From 3-5 A.M. Wisconsin’s Tammy Baldwin was front and center.

I hope she had a book of her own to read, or perhaps jotted a grocery list.  I can think of nothing more dreadful than looking out at Cruz talking on and on when everyone else is in bed sleeping.  Surely she must have thought at least once during those hours about the price of victory at the polls.

Wisconsin Senator Baldwin Correct: Time To End Ban On Gay Blood Donors


Wisconsin U.S. Senator Tammy Baldwin is correct.  The ban on gay blood donors should end.

For a very long time I have wondered why such a discriminatory policy was allowed to remain in place.  There is no way to justify it in medical terms, and clearly is an outdated relic of a time when there was great fear when it came to AIDS, and how it was transmitted.  But since those days when President Reagan was in the Oval Office much has changed.  The scientific community’s understanding of the virus has changed dramatically, and as such our society should be able to move beyond the gay blood donor ban.

Those who run blood banks, and know first hand about shortages are in favor of allowing healthy and willing donors to give blood.  In addition vast advances in blood screening technology makes the fears some once had over gay men as donors a relic of the past.

I strongly applaud Baldwin and the other members of congress who are providing leadership on this matter.

Madison Congressman Mark Pocan And Husband Philip Frank With Speaker John Boehner

This image from the day of the swearing-in of new members of the House Of Representative is really quite remarkable.

Consider how things have changed in just the past ten years for civil rights in this nation.  The time for full equality has arrived, and it is my hope, and expectation that the Supreme Court will offer a ruling on gay marriage that meets the reality of the nation in 2013.

Wisconsin Democratic Congressman Mark Pocan and his husband, Philip Frank, are shown in a photo opportunity in Washington for the first day of the new session.  Meanwhile in the Senate chamber the first openly gay woman,  Wisconsin Democratic Senator Tammy Baldwin, was also being sworn into office.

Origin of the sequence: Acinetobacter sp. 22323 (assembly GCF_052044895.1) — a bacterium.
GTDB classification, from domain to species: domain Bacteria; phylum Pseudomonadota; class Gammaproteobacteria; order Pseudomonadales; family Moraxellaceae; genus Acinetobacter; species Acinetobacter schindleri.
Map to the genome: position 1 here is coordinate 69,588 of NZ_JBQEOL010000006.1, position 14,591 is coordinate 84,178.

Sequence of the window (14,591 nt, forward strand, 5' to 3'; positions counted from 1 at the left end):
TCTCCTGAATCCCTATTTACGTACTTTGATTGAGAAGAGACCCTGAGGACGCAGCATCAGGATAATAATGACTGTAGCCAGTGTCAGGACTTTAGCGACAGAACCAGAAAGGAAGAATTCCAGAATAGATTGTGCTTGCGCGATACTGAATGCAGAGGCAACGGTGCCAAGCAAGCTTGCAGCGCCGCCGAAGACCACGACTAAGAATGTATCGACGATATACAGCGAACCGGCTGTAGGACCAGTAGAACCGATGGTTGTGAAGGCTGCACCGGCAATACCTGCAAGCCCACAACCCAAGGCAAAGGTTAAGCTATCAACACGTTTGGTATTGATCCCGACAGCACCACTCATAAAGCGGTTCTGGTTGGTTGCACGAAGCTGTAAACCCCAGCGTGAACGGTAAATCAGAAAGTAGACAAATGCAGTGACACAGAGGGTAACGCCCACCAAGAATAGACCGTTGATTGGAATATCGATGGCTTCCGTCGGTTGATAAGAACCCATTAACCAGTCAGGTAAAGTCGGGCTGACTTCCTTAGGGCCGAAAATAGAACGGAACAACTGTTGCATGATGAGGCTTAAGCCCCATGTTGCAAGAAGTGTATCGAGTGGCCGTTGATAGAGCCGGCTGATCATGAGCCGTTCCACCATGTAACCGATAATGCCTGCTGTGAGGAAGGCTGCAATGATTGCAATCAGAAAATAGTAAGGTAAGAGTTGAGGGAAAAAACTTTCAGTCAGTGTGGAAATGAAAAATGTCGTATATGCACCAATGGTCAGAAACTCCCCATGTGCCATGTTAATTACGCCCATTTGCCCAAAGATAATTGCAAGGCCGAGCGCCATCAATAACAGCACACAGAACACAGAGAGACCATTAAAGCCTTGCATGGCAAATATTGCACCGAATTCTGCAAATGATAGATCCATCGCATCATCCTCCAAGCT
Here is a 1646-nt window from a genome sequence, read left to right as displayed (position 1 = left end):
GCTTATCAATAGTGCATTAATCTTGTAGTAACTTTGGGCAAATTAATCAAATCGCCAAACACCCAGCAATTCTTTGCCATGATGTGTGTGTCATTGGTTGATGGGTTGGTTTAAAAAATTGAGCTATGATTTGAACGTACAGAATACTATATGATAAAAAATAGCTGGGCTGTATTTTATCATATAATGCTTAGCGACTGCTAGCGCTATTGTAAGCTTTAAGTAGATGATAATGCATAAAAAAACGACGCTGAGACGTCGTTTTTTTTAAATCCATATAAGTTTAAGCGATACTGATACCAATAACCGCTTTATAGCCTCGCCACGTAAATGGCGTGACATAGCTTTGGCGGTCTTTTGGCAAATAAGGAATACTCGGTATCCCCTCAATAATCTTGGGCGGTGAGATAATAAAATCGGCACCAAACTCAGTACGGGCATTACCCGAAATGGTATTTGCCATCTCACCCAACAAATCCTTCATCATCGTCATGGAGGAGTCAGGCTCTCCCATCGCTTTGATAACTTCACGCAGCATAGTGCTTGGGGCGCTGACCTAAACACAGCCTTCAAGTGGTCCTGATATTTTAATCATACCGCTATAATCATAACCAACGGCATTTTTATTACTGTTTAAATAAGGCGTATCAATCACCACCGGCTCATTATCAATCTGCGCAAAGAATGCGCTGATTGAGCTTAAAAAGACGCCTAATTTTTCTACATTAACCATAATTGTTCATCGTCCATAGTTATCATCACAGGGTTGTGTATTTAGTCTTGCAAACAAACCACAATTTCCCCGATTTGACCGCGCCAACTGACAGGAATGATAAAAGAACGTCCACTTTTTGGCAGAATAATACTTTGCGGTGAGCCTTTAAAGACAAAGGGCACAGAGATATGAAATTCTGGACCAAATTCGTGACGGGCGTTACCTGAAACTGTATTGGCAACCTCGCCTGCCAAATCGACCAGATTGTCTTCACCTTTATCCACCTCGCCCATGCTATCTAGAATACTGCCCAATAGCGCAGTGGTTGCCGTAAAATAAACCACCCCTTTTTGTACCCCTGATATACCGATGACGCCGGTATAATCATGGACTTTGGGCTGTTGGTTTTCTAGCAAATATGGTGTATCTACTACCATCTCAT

Just remarkable!


Senator-Elect Tammy Baldwin Makes The New York Times

After having been gone for a couple of days I am getting caught up on the newspapers while drinking coffee (chocolate raspberry) and came across this in Saturday’s New York Times.

Madison is elated with Tammy Baldwin’s victory, and I am most confident Wisconsin will come to appreciate her.  I must say, and will stop doing this very soon on my blog, that I had tons of doubt about her electability this cycle.  I always wanted her to win for a whole set of reasons, but just never felt in my gut she could.  So I am really thrilled with her victory.  Baldwin is the face of the city I live in, and the future of Democratic politics in Wisconsin.

Ms. Baldwin’s hard-fought victory, in a bruising, $65 million race against a popular Republican opponent, was a testament to the unorthodox politics of a state whose ideological swings can, to outside observers, evoke whiplash.       

But it was also a striking affirmation of Ms. Baldwin, 50, a soft-spoken but unflinching seven-term congresswoman who won over voters in her native state without moderating the starkly progressive views — including lonely votes against the invasion of Iraq and the repeal of the Glass-Steagall Act, a law that curbed commercial banks — that routinely rank her among the most liberal lawmakers in the country.       

She has played down the historic nature of her win, befitting a race where Ms. Baldwin’s sexual orientation played little role. At her victory speech here on Tuesday, Ms. Baldwin did not get around to talking about it until halfway through, saying she was “well aware” that her victory was a milestone for gay rights.       

After the enormous applause — the loudest of the night — died down, she added: “But I didn’t run to make history. I ran to make a difference.”       

The flush of victory still seemed fresh for Ms. Baldwin during an interview on Thursday at her Madison office. Walking into a conference room, her eyebrows shot up at the sight of an elaborate spray of flowers, a congratulatory gift from a supporter. “I hadn’t seen that yet,” she said, a bit surprised. Her new title, senator-elect, remains foreign to her. “It still perks my ears up whenever I hear somebody say that,” she said.         

It was this self-effacing demeanor that helped Ms. Baldwin win over voters outside Dane County, the liberal enclave where she grew up and built her political career. Elected to the county Board of Supervisors at 24, she made her way to the State Assembly, and later to Congress, being elected Wisconsin’s first female representative in 1998.